Matthew Coolidge is a founder and director of The Center for Land Use Interpretation (CLUI), an organization dedicated to raising awareness about how land is apportioned, used and perceived by its inhabitants. Through exhibitions, publications, and guided tours, Coolidge and the CLUI seek to foster and encourage a heightened sense of awareness of natural surroundings. In this interview, Coolidge defines a ‘land art spillover effect,’ in which the perceived significance of the landscape seems to increase the closer people get to a piece of environmental art.
Turner Prize winning conceptual artist Jeremy Deller works across many different mediums, creating highly political and frequently collaborative works. Defying conventionality, Deller often exhibits outside of traditional gallery spaces, such as his 1993 twist on artist open studios, Open Bedroom, a secret exhibition in Deller’s family home while his parents were on holiday.
A collection of early conceptually oriented videos which were produced in Tokyo in the early 1970s using words along with images, except for the first two flicker-effect pieces: A Chair (1970) and Blinking (1970).
Time Tunnel (1971) is an attempt at time travel in a very conceptual sense.
Man and Woman (1971) shows full body images of a naked man and woman shot from above without movement. They are shown alone as well as together, one over (or under) the other, symbolizing words at the same time as their positions.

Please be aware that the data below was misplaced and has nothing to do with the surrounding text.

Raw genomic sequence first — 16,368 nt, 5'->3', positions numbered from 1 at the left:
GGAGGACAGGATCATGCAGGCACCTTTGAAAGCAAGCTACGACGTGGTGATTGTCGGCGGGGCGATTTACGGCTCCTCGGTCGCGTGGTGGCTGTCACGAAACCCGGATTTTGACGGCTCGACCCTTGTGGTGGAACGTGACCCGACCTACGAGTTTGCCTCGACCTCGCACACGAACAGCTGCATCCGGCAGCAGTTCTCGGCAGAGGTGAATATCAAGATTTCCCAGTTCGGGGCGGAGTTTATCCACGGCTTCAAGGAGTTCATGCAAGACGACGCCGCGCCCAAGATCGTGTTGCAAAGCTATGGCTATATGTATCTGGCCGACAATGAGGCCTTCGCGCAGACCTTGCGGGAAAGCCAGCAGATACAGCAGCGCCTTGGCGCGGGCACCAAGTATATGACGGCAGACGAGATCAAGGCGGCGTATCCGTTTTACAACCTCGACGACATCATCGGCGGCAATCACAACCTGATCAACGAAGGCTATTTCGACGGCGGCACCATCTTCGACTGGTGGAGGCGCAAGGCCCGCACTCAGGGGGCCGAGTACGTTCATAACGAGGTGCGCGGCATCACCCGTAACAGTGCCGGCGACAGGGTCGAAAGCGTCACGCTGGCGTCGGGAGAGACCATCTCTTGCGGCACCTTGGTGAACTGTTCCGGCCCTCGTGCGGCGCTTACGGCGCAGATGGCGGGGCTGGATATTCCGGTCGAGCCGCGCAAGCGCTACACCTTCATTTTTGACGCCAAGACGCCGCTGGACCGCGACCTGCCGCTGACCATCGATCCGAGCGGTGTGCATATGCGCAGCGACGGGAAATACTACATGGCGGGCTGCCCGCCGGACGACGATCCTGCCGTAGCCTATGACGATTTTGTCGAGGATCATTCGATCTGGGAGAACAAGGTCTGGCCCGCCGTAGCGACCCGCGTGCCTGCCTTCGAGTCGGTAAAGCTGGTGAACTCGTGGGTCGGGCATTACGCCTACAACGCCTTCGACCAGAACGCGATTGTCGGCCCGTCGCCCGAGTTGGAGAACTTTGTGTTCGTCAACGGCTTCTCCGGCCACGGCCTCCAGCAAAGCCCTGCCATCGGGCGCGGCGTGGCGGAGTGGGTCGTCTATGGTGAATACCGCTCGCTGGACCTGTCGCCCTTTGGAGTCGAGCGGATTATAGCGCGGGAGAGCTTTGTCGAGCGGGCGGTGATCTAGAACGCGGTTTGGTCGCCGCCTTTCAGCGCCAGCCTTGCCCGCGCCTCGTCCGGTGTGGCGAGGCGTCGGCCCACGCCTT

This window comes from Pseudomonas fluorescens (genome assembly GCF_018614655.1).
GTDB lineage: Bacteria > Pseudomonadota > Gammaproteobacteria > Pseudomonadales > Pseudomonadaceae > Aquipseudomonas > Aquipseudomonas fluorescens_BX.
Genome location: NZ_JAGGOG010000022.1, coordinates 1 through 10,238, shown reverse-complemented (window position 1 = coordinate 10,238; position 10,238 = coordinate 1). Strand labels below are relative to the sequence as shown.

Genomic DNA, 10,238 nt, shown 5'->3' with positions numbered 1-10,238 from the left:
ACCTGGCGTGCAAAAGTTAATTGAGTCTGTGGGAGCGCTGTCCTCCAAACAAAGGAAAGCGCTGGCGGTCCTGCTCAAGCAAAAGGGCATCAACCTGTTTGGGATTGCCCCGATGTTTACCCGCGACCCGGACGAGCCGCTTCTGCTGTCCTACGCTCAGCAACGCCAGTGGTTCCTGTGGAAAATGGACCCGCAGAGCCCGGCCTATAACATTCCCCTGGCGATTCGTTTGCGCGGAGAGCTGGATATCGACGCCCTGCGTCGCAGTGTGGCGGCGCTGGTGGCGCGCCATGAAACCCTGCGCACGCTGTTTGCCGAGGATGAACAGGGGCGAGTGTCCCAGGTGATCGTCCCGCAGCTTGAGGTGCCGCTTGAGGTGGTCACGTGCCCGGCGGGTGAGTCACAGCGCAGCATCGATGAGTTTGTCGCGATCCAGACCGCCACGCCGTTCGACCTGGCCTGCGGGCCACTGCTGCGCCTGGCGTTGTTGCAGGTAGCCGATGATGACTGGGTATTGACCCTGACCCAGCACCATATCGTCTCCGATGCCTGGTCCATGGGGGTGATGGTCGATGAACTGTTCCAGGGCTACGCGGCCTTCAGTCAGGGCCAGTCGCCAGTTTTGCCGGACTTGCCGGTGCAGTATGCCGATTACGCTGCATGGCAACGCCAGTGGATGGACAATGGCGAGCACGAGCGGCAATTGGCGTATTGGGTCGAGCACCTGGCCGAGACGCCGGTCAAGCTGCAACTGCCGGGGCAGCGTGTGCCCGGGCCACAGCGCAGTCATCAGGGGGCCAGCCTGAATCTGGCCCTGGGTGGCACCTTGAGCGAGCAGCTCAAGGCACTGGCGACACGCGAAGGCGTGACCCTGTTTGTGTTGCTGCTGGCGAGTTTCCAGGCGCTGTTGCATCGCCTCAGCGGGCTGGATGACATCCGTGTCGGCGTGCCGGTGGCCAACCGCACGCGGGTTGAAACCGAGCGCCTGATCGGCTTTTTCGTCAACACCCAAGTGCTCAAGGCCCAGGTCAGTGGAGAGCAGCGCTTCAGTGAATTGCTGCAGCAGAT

Baldessari has Ed Henderson examine obscure movie stills and attempt to reconstruct the films’ narratives. By removing the image from its ordinary context—in this instance the chronological flow of film time—the process of interpretation itself and the contextual meaning carried by images is examined. During these interpretative exercises, Ed Henderson urges the viewer to question where the meaning of an image lies: within the image itself or within the spectators’ reading of the image.
This title was in the original Castelli-Sonnabend video art collection.
In a radical action like Nam June Paik destroying a violin, and rolling up in bandages the bodies of the players in in a concert by Yoko Ono, the international avant-garde group Fluxus changed not only art, but the concept of it.
In this 2014 interview, South African artist Kendell Geers (b. 1968) discusses the function of magic, myth, and memory in his work. Beginning at childhood, Geers charts the path he has taken in his understanding of his own biography as a site of resistance. This interest in the use of personal biography culminated in 1993 with his decision to change his date of birth to May 1968 as a way to reference both the May 1968 student protests, and the fact that 1993 was the first year that South Africa had participated in the Venice Biennale since 1968.